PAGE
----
Are your employees suffering from the “World Cup Flu”? Is there an unusually high rate of absenteeism in your office these days?
As any soccer fan knows, the FIFA World Cup is currently being played live during the day. Not surprisingly, studies show that absenteeism soars during special events such as the World Cup.
This may concern some employers, since the tournament is a month long (June 11 to July 11), and there are initially three or four group matches (along with pre- and post-shows) per day! (See how the broadcast schedule compares with your employees’ work habits.)
What’s more, workers can easily watch the games online at their work computers. This means that employees may be effectively absent while at work, engaging in “virtual absenteeism”.
There is no vaccine for World Cup Flu, and there’s not much that can be done once a person catches it. The symptoms include: a desperate need to watch as many games as possible; the inability to talk about anything but soccer; devotion to at least one team; and the inability to sit still or speak to anyone while a game starts. At the height of the flu, judgment may become impaired, and a person may be tempted to call in sick and miss work to watch a game.
I confess: I am a passionate soccer fan, and I have contracted the World Cup Flu. I can understand what goes through a fan’s mind once the tournament has begun. But I can also see the employer’s side of things: work must get done!
In my experience as both a devoted fan and committed employee, I’ve found the only way to resolve this dilemma during the work week is to watch the repeats after work. All the games are replayed in the evening. However, soccer enthusiasts who take this route must make sure that they do not talk to anyone about sports results or watch, listen to, or read any news until they get home to watch the game(s). Also, flex time allows me to start work very early and catch at least some of the last game of the day.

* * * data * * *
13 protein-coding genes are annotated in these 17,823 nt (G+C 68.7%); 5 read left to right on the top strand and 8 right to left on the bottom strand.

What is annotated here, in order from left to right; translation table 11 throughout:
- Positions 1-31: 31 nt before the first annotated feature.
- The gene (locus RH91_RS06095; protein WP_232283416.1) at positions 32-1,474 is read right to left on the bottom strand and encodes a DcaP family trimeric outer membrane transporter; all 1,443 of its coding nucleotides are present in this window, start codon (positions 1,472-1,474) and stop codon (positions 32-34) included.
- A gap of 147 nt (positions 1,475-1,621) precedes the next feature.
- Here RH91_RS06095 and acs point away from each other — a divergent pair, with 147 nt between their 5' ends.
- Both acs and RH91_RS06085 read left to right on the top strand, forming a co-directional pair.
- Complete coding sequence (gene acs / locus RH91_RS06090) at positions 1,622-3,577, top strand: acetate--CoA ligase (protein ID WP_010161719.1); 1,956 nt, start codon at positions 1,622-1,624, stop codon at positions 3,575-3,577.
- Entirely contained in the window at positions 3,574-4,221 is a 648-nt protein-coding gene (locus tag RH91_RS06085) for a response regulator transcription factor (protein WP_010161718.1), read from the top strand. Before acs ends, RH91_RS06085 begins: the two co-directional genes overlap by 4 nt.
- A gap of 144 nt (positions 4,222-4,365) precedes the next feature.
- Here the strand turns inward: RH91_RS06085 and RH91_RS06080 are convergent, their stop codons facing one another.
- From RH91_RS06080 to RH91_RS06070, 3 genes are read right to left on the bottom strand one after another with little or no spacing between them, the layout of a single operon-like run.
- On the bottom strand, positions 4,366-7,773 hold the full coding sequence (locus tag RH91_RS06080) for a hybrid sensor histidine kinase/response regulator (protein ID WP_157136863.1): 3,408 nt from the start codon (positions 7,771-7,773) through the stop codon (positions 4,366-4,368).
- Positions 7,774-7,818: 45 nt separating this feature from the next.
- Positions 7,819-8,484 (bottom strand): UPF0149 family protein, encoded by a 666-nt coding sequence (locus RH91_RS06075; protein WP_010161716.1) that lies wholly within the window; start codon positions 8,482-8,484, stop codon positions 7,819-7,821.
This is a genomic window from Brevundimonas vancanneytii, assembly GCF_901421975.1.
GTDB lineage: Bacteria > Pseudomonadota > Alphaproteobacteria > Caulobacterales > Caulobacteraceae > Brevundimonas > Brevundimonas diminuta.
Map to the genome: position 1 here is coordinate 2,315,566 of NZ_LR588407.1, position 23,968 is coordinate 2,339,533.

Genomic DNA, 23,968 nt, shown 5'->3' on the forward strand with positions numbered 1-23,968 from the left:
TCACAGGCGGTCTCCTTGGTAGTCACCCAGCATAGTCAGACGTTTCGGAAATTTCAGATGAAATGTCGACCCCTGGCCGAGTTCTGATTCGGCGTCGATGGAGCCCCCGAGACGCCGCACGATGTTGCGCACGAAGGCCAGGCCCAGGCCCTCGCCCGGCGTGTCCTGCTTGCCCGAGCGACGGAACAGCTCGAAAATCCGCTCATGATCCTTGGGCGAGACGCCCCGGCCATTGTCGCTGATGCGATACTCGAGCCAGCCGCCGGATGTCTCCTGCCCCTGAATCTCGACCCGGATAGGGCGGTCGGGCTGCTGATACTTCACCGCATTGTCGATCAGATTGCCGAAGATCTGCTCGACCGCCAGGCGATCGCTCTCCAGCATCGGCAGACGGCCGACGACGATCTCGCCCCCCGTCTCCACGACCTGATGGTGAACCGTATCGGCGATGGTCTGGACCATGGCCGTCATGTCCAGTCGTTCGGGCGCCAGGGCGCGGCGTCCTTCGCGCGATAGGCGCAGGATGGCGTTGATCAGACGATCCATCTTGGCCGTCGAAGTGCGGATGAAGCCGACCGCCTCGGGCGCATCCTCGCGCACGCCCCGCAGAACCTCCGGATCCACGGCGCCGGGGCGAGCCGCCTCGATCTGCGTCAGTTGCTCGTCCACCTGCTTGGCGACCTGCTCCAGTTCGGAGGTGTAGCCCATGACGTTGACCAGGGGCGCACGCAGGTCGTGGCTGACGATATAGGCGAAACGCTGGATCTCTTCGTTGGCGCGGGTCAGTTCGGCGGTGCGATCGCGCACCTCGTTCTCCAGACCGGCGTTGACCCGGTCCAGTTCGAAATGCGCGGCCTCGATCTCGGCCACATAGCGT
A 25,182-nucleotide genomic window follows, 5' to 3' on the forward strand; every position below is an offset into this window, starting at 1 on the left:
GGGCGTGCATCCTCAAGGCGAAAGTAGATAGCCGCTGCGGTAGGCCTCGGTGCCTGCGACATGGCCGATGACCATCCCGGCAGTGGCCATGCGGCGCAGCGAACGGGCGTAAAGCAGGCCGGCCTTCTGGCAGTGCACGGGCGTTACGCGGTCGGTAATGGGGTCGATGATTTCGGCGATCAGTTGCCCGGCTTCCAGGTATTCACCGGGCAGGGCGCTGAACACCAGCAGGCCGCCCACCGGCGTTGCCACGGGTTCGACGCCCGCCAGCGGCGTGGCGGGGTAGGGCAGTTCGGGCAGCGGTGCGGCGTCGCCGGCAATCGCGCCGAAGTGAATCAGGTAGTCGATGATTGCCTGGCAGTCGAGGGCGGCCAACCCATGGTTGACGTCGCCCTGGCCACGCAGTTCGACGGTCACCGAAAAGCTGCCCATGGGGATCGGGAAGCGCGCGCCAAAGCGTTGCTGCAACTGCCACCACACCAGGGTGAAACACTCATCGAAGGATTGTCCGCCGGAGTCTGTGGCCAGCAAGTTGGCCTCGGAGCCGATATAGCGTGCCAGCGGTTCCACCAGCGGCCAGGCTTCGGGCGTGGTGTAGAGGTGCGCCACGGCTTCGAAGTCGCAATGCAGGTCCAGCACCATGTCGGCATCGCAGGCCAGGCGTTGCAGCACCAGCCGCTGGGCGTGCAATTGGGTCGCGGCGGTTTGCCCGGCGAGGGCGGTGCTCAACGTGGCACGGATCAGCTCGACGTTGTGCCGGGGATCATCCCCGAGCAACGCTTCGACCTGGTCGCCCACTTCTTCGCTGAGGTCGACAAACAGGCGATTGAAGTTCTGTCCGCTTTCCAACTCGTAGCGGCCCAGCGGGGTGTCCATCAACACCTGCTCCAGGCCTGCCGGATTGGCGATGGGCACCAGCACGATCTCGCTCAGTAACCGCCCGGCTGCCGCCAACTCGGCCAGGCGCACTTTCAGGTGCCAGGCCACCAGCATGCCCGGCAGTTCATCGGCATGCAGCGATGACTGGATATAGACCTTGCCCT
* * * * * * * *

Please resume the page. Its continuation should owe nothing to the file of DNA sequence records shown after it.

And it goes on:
But there are ways that employers can minimize the impact and even create opportunities for employee engagement.
One solution may be to create a “Don’t Talk About Soccer Games at Work Policy” and encourage employees to watch the encores after work. That way, they can enjoy the games in complete and private bliss as they take in the background buzzing of the vuvuzelas.
Employers could also encourage employees to use their unused vacation time or any accumulated time in lieu of overtime to enjoy the matches live.
Alternatively, employers could implement a flex-time policy for employees, at least during the World Cup or for the critical games near the end of the tournament.
It may be a neat idea to get involved in the occasion by having casual Fridays where employees sport the jerseys of their favourite teams. Or perhaps show some enthusiasm and have a World Cup party during a match that is important to the majority of the employees.
This way, employers may be able to dodge the problem of having employees reach the height of World Cup Flu, where they lose their ability to reason and miss work. But if the outbreak has hit hard, it might be too late. Employers may find that the rate of physical or virtual absenteeism is out of control and can only be stopped by disciplining employees for unauthorized absences. If so, employers are recommended to start with a warning and escalate from there.
I’m wondering: are your employees suffering from the World Cup Flu? If so, how have you contained it in your workplace?
First Reference Human Resources and Compliance Editor